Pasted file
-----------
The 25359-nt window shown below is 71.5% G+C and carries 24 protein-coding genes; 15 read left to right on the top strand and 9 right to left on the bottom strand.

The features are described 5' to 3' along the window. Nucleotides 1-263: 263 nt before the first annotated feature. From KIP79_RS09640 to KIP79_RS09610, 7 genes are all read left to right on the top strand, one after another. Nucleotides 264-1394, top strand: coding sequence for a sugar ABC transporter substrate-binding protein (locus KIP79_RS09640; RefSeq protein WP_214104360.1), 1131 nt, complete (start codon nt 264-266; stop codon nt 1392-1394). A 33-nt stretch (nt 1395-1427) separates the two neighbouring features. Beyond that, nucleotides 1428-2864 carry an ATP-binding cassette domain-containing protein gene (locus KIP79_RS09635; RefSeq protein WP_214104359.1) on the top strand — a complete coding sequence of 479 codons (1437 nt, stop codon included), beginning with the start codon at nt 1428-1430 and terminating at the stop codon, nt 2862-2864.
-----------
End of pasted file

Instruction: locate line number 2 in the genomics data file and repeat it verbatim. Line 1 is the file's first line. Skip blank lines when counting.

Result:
The features are described 5' to 3' along the window. Nucleotides 1-263: 263 nt before the first annotated feature. From KIP79_RS09640 to KIP79_RS09610, 7 genes are all read left to right on the top strand, one after another. Nucleotides 264-1394, top strand: coding sequence for a sugar ABC transporter substrate-binding protein (locus KIP79_RS09640; RefSeq protein WP_214104360.1), 1131 nt, complete (start codon nt 264-266; stop codon nt 1392-1394). A 33-nt stretch (nt 1395-1427) separates the two neighbouring features. Beyond that, nucleotides 1428-2864 carry an ATP-binding cassette domain-containing protein gene (locus KIP79_RS09635; RefSeq protein WP_214104359.1) on the top strand — a complete coding sequence of 479 codons (1437 nt, stop codon included), beginning with the start codon at nt 1428-1430 and terminating at the stop codon, nt 2862-2864.